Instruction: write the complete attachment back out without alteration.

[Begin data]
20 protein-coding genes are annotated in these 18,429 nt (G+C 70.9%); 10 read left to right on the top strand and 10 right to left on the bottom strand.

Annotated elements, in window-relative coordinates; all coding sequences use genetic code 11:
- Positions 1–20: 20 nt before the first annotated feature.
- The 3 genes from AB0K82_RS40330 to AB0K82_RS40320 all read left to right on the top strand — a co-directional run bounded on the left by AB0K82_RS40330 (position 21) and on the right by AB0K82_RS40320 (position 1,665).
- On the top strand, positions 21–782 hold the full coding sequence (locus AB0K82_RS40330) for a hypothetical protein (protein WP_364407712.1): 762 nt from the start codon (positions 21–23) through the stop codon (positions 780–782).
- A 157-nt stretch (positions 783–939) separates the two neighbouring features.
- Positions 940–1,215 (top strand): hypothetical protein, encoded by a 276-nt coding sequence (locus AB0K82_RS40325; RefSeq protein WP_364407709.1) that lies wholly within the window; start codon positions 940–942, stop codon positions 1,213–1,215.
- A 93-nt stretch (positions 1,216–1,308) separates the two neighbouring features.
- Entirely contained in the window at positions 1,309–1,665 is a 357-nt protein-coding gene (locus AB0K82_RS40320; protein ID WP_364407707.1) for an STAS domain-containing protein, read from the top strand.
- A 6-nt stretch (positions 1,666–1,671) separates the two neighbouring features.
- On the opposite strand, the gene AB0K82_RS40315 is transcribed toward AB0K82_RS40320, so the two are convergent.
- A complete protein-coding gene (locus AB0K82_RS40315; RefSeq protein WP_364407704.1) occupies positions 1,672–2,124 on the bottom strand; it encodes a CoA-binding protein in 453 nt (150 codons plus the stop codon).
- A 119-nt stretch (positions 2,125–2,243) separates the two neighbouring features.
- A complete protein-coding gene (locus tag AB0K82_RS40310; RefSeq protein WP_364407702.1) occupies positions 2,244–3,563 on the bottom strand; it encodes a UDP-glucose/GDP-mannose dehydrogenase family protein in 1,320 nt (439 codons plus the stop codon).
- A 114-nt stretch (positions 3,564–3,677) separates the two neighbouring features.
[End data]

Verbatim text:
20 protein-coding genes are annotated in these 18,429 nt (G+C 70.9%); 10 read left to right on the top strand and 10 right to left on the bottom strand.

Annotated elements, in window-relative coordinates; all coding sequences use genetic code 11:
- Positions 1–20: 20 nt before the first annotated feature.
- The 3 genes from AB0K82_RS40330 to AB0K82_RS40320 all read left to right on the top strand — a co-directional run bounded on the left by AB0K82_RS40330 (position 21) and on the right by AB0K82_RS40320 (position 1,665).
- On the top strand, positions 21–782 hold the full coding sequence (locus AB0K82_RS40330) for a hypothetical protein (protein WP_364407712.1): 762 nt from the start codon (positions 21–23) through the stop codon (positions 780–782).
- A 157-nt stretch (positions 783–939) separates the two neighbouring features.
- Positions 940–1,215 (top strand): hypothetical protein, encoded by a 276-nt coding sequence (locus AB0K82_RS40325; RefSeq protein WP_364407709.1) that lies wholly within the window; start codon positions 940–942, stop codon positions 1,213–1,215.
- A 93-nt stretch (positions 1,216–1,308) separates the two neighbouring features.
- Entirely contained in the window at positions 1,309–1,665 is a 357-nt protein-coding gene (locus AB0K82_RS40320; protein ID WP_364407707.1) for an STAS domain-containing protein, read from the top strand.
- A 6-nt stretch (positions 1,666–1,671) separates the two neighbouring features.
- On the opposite strand, the gene AB0K82_RS40315 is transcribed toward AB0K82_RS40320, so the two are convergent.
- A complete protein-coding gene (locus AB0K82_RS40315; RefSeq protein WP_364407704.1) occupies positions 1,672–2,124 on the bottom strand; it encodes a CoA-binding protein in 453 nt (150 codons plus the stop codon).
- A 119-nt stretch (positions 2,125–2,243) separates the two neighbouring features.
- A complete protein-coding gene (locus tag AB0K82_RS40310; RefSeq protein WP_364407702.1) occupies positions 2,244–3,563 on the bottom strand; it encodes a UDP-glucose/GDP-mannose dehydrogenase family protein in 1,320 nt (439 codons plus the stop codon).
- A 114-nt stretch (positions 3,564–3,677) separates the two neighbouring features.